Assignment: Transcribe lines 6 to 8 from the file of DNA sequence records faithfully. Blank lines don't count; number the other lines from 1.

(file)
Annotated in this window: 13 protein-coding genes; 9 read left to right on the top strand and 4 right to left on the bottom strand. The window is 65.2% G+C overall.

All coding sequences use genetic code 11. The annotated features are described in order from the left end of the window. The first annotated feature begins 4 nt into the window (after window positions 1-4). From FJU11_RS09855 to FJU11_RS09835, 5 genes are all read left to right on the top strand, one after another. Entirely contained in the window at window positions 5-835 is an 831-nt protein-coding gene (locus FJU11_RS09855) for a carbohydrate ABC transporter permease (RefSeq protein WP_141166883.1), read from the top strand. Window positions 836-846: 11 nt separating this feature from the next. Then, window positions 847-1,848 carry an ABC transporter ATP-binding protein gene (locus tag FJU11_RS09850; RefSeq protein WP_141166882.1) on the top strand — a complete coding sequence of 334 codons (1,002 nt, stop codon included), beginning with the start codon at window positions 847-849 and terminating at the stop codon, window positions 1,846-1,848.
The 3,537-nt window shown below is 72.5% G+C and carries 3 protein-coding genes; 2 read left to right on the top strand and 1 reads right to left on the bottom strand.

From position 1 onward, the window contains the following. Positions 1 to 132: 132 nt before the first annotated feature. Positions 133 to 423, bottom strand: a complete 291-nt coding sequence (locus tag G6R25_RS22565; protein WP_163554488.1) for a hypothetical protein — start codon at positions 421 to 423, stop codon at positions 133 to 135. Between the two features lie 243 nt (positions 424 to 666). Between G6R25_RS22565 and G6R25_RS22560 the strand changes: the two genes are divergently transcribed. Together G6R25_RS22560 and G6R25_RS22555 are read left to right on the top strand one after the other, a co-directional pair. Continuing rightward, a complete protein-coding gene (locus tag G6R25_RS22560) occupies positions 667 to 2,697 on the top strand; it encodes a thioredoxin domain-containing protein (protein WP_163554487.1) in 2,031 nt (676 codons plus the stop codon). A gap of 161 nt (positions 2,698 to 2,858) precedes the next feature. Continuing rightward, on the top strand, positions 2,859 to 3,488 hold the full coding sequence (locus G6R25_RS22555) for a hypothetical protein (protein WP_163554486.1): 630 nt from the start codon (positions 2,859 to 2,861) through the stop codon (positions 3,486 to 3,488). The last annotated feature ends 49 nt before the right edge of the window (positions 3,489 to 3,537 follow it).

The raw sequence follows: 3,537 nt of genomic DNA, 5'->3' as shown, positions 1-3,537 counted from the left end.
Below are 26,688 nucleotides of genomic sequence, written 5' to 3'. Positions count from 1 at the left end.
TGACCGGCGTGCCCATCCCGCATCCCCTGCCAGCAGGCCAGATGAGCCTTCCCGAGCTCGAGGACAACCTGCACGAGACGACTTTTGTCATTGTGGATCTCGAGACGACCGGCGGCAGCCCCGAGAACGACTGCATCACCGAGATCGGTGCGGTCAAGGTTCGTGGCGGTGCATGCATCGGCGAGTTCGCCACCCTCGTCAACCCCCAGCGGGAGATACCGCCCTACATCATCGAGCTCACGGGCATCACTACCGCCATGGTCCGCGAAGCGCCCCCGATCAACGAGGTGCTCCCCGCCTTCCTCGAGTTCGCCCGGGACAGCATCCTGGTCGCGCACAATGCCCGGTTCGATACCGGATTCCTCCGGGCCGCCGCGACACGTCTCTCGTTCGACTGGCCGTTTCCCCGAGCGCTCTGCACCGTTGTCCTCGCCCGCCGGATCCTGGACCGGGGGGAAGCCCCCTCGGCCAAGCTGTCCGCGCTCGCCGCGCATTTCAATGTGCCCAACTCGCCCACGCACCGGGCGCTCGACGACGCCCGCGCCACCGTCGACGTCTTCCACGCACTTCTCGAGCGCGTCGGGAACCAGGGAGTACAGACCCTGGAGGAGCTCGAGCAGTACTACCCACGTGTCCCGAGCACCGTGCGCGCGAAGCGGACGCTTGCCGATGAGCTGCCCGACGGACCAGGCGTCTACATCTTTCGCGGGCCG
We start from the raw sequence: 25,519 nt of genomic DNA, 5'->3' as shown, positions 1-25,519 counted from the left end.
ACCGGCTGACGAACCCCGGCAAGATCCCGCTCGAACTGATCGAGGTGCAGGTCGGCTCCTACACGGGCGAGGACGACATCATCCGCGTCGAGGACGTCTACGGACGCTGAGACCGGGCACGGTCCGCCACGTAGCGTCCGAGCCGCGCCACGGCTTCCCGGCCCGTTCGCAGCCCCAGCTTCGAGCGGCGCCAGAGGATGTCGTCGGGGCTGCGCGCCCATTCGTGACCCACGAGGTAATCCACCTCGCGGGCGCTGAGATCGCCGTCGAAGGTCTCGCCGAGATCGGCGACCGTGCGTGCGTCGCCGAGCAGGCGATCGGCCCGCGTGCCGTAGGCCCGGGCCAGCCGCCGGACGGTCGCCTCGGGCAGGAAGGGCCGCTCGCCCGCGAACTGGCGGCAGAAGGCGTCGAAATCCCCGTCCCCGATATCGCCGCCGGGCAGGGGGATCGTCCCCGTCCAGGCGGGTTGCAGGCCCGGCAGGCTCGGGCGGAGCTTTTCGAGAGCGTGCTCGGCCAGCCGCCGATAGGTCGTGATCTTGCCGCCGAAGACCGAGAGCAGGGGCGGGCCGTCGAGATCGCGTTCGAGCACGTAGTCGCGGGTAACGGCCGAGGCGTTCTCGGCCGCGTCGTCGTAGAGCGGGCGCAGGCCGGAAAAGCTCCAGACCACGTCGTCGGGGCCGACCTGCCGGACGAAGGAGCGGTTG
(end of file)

Below are 26,688 nucleotides of genomic sequence, written 5' to 3'. Positions count from 1 at the left end.
TGACCGGCGTGCCCATCCCGCATCCCCTGCCAGCAGGCCAGATGAGCCTTCCCGAGCTCGAGGACAACCTGCACGAGACGACTTTTGTCATTGTGGATCTCGAGACGACCGGCGGCAGCCCCGAGAACGACTGCATCACCGAGATCGGTGCGGTCAAGGTTCGTGGCGGTGCATGCATCGGCGAGTTCGCCACCCTCGTCAACCCCCAGCGGGAGATACCGCCCTACATCATCGAGCTCACGGGCATCACTACCGCCATGGTCCGCGAAGCGCCCCCGATCAACGAGGTGCTCCCCGCCTTCCTCGAGTTCGCCCGGGACAGCATCCTGGTCGCGCACAATGCCCGGTTCGATACCGGATTCCTCCGGGCCGCCGCGACACGTCTCTCGTTCGACTGGCCGTTTCCCCGAGCGCTCTGCACCGTTGTCCTCGCCCGCCGGATCCTGGACCGGGGGGAAGCCCCCTCGGCCAAGCTGTCCGCGCTCGCCGCGCATTTCAATGTGCCCAACTCGCCCACGCACCGGGCGCTCGACGACGCCCGCGCCACCGTCGACGTCTTCCACGCACTTCTCGAGCGCGTCGGGAACCAGGGAGTACAGACCCTGGAGGAGCTCGAGCAGTACTACCCACGTGTCCCGAGCACCGTGCGCGCGAAGCGGACGCTTGCCGATGAGCTGCCCGACGGACCAGGCGTCTACATCTTTCGCGGGCCG
We start from the raw sequence: 25,519 nt of genomic DNA, 5'->3' as shown, positions 1-25,519 counted from the left end.